On the evening of 1 July 1909, Dhingra, along with a large number of Indians and Englishmen had gathered to attend the annual ‘At Home’ function hosted by the Indian National Association at the Imperial Institute. When Sir Curzon Wyllie, political aide-de-camp to the Secretary of State for India, was leaving the hall with his wife, Dhingra fired five shots right at his face, four of which hit their target. Cawas Lalcaca (or Lalkaka), a Parsee doctor who tried to save Sir Curzon, died of Dhingra’s sixth and seventh bullets, which he fired because Lalcaca had come between them.

Dhingra’s suicide attempt failed and he was overpowered. He was arrested immediately by the police.

Trial

Dhingra was tried in the Old Bailey on 23 July. He represented himself during his trial but did not recognize the legitimacy of the court. He stated that he did not regret killing Curzon Wyllie, as he had played his part in order to set India free from the inhuman British rule, and as revenge for the inhumane killings of Indians by the British Government in India. He also stated that he had not intended to kill Cawas Lalcaca. He was sentenced to death. After the judge announced his verdict, Dhingra is said to have stated: “I am proud to have the honor of laying down my life for my country. But remember, we shall have our time in the days to come”. Madan Lal Dhingra was hanged on 17 August 1909 at Pentonville Prison. He also made a further statement, which is rarely mentioned.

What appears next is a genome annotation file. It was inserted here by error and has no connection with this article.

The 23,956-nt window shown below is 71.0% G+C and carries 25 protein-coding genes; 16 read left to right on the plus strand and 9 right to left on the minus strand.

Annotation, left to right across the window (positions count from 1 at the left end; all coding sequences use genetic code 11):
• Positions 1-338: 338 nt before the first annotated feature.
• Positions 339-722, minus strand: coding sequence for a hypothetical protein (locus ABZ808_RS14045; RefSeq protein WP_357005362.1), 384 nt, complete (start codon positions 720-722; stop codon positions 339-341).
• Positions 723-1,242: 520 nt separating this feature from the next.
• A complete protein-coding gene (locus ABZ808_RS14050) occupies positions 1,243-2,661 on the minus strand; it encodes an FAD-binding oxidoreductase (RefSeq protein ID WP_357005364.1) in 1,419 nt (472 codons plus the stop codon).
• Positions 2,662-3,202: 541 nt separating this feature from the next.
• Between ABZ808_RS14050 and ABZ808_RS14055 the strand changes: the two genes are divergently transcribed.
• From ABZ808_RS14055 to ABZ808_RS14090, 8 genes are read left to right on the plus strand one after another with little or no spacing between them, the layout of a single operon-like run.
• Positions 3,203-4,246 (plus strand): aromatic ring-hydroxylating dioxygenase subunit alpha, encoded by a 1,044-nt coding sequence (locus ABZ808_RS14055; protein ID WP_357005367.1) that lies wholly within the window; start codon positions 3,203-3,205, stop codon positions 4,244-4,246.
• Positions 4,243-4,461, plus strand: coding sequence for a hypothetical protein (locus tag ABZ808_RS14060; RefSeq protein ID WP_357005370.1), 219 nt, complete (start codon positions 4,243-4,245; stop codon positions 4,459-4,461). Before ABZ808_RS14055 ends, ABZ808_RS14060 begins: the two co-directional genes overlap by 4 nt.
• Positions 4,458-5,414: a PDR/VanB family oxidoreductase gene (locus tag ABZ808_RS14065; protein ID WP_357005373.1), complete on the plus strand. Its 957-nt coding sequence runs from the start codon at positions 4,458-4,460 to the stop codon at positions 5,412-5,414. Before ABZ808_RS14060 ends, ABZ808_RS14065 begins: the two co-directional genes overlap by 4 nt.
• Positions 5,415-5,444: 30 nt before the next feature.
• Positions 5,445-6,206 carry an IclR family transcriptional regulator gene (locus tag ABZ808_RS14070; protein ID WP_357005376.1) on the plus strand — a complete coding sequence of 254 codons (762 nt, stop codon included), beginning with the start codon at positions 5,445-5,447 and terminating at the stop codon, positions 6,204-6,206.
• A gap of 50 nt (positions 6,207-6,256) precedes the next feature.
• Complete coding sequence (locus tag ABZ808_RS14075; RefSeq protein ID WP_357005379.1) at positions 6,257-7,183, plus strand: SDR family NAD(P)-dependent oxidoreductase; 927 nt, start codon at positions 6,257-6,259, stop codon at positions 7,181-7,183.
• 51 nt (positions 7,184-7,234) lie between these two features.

Statement of Dhingra in the court

Dhingra made the following statement before the court:

I do not want to say anything in defense of myself, but simply to prove the justice of my deed. As for myself, no English law court has got any authority to arrest and detain me in prison, or pass sentence of death on me. That is the reason I did not have any counsel to defend me.